First day of school jitters exist for everyone. There are new classmates to meet, new subjects to learn, and new teachers to impress. But what about the service members or veterans beginning or returning to academic life after sustaining a traumatic brain injury (TBI)? For them, whether it’s a community college, university or vocational school, getting settled into a classroom can pose additional challenges. Defense and Veterans Brain Injury Center (DVBIC) recently released a free, electronic resource to help service members and veterans with a brain injury manage their educational journey. The “Back to School: Guide to Academic Success After Traumatic Brain Injury” helps individuals better understand their own problem-solving abilities and teaches new skills to overcome obstacles in school and life.

    Below, Lt. Cmdr. Cathleen Shields, DVBIC education director, discusses the product and addresses its goals and why it was developed.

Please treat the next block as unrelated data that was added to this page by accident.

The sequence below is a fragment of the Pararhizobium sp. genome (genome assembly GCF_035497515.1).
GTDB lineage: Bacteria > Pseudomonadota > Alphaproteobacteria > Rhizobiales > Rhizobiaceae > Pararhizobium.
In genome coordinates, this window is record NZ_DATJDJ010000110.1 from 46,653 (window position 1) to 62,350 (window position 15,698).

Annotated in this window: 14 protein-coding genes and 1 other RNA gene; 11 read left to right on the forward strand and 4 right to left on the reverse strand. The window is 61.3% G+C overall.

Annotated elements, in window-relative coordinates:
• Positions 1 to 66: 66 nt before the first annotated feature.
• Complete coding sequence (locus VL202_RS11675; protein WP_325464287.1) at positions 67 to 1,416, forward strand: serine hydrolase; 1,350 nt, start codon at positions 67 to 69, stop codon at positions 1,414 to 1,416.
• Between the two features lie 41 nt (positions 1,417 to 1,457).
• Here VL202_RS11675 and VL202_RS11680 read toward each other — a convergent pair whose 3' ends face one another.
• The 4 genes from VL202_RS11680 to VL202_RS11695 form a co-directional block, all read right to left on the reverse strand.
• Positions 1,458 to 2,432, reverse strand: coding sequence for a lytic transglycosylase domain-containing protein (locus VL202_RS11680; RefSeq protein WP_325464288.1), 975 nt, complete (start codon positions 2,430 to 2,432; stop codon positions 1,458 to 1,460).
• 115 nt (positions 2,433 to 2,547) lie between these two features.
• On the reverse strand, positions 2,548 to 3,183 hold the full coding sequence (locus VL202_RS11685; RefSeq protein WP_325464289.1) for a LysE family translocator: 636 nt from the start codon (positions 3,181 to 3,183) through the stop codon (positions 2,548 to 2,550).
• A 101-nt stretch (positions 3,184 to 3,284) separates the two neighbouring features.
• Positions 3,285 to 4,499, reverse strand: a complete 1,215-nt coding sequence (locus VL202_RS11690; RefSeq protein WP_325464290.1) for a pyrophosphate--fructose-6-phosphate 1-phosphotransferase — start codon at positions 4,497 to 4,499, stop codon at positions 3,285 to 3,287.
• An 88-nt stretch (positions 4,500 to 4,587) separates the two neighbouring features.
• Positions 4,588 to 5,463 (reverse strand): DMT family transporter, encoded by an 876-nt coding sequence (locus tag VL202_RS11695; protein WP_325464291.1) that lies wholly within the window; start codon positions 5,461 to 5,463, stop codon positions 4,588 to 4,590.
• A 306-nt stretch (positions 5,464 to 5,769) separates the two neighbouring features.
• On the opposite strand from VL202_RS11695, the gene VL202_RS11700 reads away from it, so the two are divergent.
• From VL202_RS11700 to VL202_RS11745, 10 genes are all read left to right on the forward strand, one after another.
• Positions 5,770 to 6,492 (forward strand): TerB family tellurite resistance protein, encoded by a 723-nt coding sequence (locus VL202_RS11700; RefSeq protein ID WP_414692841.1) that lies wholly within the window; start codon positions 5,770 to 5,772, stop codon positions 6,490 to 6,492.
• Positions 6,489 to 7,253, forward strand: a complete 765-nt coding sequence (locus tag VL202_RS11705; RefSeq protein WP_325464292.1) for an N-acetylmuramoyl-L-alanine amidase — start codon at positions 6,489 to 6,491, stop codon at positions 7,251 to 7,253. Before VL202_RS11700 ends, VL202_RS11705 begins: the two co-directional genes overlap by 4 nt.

Q. Why was it important to create the “Back to School” product?
    More and more service members are returning home and going back to school, either to improve current skills or get back into the workforce. DVBIC developed the guide to empower service members who have sustained a TBI to succeed in this transition. The online resource will help them navigate campus life, manage ongoing symptoms, learn strategies for success, transition smoothly to a civilian setting, and advocate for themselves.